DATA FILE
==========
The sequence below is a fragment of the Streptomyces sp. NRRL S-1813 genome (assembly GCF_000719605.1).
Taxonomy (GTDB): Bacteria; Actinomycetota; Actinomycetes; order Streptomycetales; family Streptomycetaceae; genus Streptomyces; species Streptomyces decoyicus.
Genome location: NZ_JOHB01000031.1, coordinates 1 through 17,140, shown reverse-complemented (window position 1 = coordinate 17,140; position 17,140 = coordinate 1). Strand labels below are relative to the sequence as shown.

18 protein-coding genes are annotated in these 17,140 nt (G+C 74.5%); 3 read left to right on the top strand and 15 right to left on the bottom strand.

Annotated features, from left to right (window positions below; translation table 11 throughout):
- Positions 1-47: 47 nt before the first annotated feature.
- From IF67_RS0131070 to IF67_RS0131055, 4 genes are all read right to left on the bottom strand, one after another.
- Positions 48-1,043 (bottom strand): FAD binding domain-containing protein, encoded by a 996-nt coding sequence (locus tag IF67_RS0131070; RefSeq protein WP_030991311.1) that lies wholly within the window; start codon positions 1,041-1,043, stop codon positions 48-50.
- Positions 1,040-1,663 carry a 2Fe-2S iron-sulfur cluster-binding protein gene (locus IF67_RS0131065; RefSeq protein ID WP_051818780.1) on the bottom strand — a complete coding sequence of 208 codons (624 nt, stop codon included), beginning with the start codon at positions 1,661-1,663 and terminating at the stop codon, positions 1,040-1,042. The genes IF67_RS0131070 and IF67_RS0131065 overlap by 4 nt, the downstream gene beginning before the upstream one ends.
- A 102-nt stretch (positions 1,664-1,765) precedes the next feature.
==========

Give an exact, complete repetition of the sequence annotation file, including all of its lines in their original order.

The sequence below is a fragment of the Streptomyces sp. NRRL S-1813 genome (assembly GCF_000719605.1).
Taxonomy (GTDB): Bacteria; Actinomycetota; Actinomycetes; order Streptomycetales; family Streptomycetaceae; genus Streptomyces; species Streptomyces decoyicus.
Genome location: NZ_JOHB01000031.1, coordinates 1 through 17,140, shown reverse-complemented (window position 1 = coordinate 17,140; position 17,140 = coordinate 1). Strand labels below are relative to the sequence as shown.

18 protein-coding genes are annotated in these 17,140 nt (G+C 74.5%); 3 read left to right on the top strand and 15 right to left on the bottom strand.

Annotated features, from left to right (window positions below; translation table 11 throughout):
- Positions 1-47: 47 nt before the first annotated feature.
- From IF67_RS0131070 to IF67_RS0131055, 4 genes are all read right to left on the bottom strand, one after another.
- Positions 48-1,043 (bottom strand): FAD binding domain-containing protein, encoded by a 996-nt coding sequence (locus tag IF67_RS0131070; RefSeq protein WP_030991311.1) that lies wholly within the window; start codon positions 1,041-1,043, stop codon positions 48-50.
- Positions 1,040-1,663 carry a 2Fe-2S iron-sulfur cluster-binding protein gene (locus IF67_RS0131065; RefSeq protein ID WP_051818780.1) on the bottom strand — a complete coding sequence of 208 codons (624 nt, stop codon included), beginning with the start codon at positions 1,661-1,663 and terminating at the stop codon, positions 1,040-1,042. The genes IF67_RS0131070 and IF67_RS0131065 overlap by 4 nt, the downstream gene beginning before the upstream one ends.
- A 102-nt stretch (positions 1,664-1,765) precedes the next feature.